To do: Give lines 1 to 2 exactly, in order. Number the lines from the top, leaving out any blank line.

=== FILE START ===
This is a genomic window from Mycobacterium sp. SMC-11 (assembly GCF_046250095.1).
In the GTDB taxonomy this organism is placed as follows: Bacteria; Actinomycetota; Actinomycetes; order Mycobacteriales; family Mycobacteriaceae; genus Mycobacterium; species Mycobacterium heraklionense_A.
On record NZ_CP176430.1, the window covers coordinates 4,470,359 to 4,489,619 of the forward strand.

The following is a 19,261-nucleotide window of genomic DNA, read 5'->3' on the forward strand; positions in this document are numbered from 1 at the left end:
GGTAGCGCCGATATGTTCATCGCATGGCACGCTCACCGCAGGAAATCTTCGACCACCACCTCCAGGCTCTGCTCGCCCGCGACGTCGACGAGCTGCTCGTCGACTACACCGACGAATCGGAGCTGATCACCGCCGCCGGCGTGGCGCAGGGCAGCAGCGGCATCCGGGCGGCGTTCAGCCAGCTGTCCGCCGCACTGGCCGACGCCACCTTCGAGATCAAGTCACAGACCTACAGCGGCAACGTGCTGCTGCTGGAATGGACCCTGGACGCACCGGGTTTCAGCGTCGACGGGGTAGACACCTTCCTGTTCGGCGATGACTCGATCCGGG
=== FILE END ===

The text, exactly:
This is a genomic window from Mycobacterium sp. SMC-11 (assembly GCF_046250095.1).
In the GTDB taxonomy this organism is placed as follows: Bacteria; Actinomycetota; Actinomycetes; order Mycobacteriales; family Mycobacteriaceae; genus Mycobacterium; species Mycobacterium heraklionense_A.